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Rise in Tent Cities and Child Homelessness in the USA



According to the National Center on Family Homelessness, one in every 50 American children experiences homelessness.  Homelessness affects children in a multitude of ways, including both their physical and mental health.  Over two million youths, between the ages of 12 and 24, will experience at least one episode of homelessness each year.  More than 100,000 youth sleep on American streets for 6 months or longer, and many of these children and teens will experience violence and a multitude of abuse.  Children on the streets are at increased risk for commercial sexual exploitation, including forced street prostitution.
Earlier this year the National Center on Family Homelessness published the report, Homeless Children: America’s New Outcasts, the report highlighted America’s hidden shame and showed the devastating numbers of Americas growing problem. In the report, which surveyed 2005-2006, it was found that child homelessness has now capped that of anytime since the Great Depression.more

New ‘Occupy’ tent camps are popping up as quickly as US authorities can dismantle them. But some encampments have been around for much longer, and the people there have felt abandoned for years. ­Tent cities of outrage are popping up all across the US over the last months, less visible to the public eye and much quieter. One such tent city of hopelessness has been around for half a decade. This is RT’s third visit in about two years to a village tucked away in the woods. The number of homeless turning to the camp for hospitality keeps growing. The population of the tent city has tripled since it was first set up. The place is home to about 70 homeless people who have nowhere else to go. One third of them are women, all feeling ashamed to leave their tents in the presence of a camera. The mood in the tent camp has become increasingly politicized over the last year.

Homeless children at ‘absurdly high number’

One in 45 children in the USA — 1.6 million children — were living on the street, in homeless shelters or motels, or doubled up with other families last year, according to the National Center on Family Homelessness.
The numbers represent a 33 percent increase from 2007, when there were 1.2 million homeless children, according to a report the center recently released.
“This is an absurdly high number,” said Ellen Bassuk, president of the center. “What we have new in 2010 is the effects of a man-made disaster caused by the economic recession. … We are seeing extreme budget cuts, foreclosures and a lack of affordable housing.”
The report paints a bleaker picture than one by the Department of Housing and Urban Development, which nonetheless reported a 28 percent increase in homeless families, from 131,000 in 2007 to 168,000 in 2010.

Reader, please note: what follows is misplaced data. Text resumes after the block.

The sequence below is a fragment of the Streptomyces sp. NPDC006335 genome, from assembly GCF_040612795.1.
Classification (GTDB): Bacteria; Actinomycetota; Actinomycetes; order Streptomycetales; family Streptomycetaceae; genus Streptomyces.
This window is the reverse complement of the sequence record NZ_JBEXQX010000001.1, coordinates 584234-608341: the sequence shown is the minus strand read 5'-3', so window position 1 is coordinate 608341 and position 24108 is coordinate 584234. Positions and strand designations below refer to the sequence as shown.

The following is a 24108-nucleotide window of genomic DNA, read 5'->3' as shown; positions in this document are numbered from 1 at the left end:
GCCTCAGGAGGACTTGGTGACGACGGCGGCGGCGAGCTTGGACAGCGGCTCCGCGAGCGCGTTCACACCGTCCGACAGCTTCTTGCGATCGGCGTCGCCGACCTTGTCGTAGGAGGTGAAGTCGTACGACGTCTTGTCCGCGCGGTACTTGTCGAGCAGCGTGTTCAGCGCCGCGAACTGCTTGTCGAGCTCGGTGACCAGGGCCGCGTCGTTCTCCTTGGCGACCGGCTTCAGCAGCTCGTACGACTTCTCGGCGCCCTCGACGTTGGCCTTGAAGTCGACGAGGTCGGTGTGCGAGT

Dennis Culhane, a University of Pennsylvania professor of social policy, says HUD’s numbers are much smaller because they count only families living on the street or in emergency shelters.
“It is a narrower standard of homelessness,” he says. However, Culhane says, “the bottom line is we’ve shown an increase in the percentage of homeless families.”
The new study, a state-by-state report card, looks at four years’ worth of Education Department data. It assesses how homeless children fare based on factors including the state’s wages, poverty and foreclosure rates, cost of housing and its programs for homeless families.
The states where homeless children fare the best, the report says, are Vermont, Minnesota, Nebraska, North Dakota and Maine.
It finds the worst states for homeless children are in Southern states where poverty is high, including Alabama, Mississippi and Arkansas, and states decimated by foreclosures and job losses, such as Arizona, California and NevadaMore at Source
Below in the blue is a comment I left in regards to this comment left on this post:  And? I lived a bit in cars as a youth and I turned out well enough. Is anyone asking the hard-line question: Why are these people homeless? It’s usually their own fault.
Don’t highlight crap like this. Oone of the recurring themes of Occupy is the misguided notion that everyone has some right to housing. They don’t. Garbage like this is only fueling the liberal push for socialism..

This is what I left: I’m not pushing the liberal/socialism/communism button. I’d say a lot of these WHITE families are homeless due to so many jobs leaving this country prices of everything keep rising while what so and so created 2,000 new jobs in a state with how many applicants and they say that thinking that will be just another band aid on the reality of what is going on. Has nothing to do with liberal or socialism. It has to do with doing right for the children. They didn’t ask for this, it’s not their faults their mom or dad are strung out on whatever, can’t find a job. Where suckered into possibly thinking that they could afford a $300,000 or higher home on a $25,000 income. and the fault of the Jew media/Federal Reserve/Wall Street that contribute to the over sensationalism of overspending and keep up with the latest Jew inspired reality show, music, sports, whatever also has a lot to do with it. Along with a greedy Government that wants to hand out money left and right to the everyone else but their own.

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